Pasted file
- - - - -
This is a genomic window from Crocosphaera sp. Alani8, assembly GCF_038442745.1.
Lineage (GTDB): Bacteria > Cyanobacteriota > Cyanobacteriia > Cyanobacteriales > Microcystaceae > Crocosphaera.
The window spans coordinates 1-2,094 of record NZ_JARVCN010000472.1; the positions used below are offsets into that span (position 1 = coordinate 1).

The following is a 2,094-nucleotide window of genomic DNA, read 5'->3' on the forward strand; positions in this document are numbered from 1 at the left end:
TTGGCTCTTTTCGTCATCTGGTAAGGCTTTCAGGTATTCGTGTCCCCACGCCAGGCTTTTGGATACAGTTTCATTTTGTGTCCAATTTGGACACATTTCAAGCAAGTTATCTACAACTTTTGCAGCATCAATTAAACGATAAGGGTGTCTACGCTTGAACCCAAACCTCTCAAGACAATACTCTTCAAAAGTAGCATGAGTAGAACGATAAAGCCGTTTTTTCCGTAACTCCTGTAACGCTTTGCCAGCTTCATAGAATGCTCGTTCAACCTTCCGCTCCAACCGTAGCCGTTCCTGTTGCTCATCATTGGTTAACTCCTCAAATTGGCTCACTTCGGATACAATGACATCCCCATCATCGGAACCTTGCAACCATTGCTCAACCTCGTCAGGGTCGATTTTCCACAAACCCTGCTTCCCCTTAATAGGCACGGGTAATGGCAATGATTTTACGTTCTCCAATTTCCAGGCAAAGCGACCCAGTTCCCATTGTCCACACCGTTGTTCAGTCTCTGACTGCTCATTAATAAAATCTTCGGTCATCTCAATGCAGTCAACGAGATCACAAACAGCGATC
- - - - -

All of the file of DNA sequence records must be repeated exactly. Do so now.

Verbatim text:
This is a genomic window from Crocosphaera sp. Alani8, assembly GCF_038442745.1.
Lineage (GTDB): Bacteria > Cyanobacteriota > Cyanobacteriia > Cyanobacteriales > Microcystaceae > Crocosphaera.
The window spans coordinates 1-2,094 of record NZ_JARVCN010000472.1; the positions used below are offsets into that span (position 1 = coordinate 1).

The following is a 2,094-nucleotide window of genomic DNA, read 5'->3' on the forward strand; positions in this document are numbered from 1 at the left end:
TTGGCTCTTTTCGTCATCTGGTAAGGCTTTCAGGTATTCGTGTCCCCACGCCAGGCTTTTGGATACAGTTTCATTTTGTGTCCAATTTGGACACATTTCAAGCAAGTTATCTACAACTTTTGCAGCATCAATTAAACGATAAGGGTGTCTACGCTTGAACCCAAACCTCTCAAGACAATACTCTTCAAAAGTAGCATGAGTAGAACGATAAAGCCGTTTTTTCCGTAACTCCTGTAACGCTTTGCCAGCTTCATAGAATGCTCGTTCAACCTTCCGCTCCAACCGTAGCCGTTCCTGTTGCTCATCATTGGTTAACTCCTCAAATTGGCTCACTTCGGATACAATGACATCCCCATCATCGGAACCTTGCAACCATTGCTCAACCTCGTCAGGGTCGATTTTCCACAAACCCTGCTTCCCCTTAATAGGCACGGGTAATGGCAATGATTTTACGTTCTCCAATTTCCAGGCAAAGCGACCCAGTTCCCATTGTCCACACCGTTGTTCAGTCTCTGACTGCTCATTAATAAAATCTTCGGTCATCTCAATGCAGTCAACGAGATCACAAACAGCGATC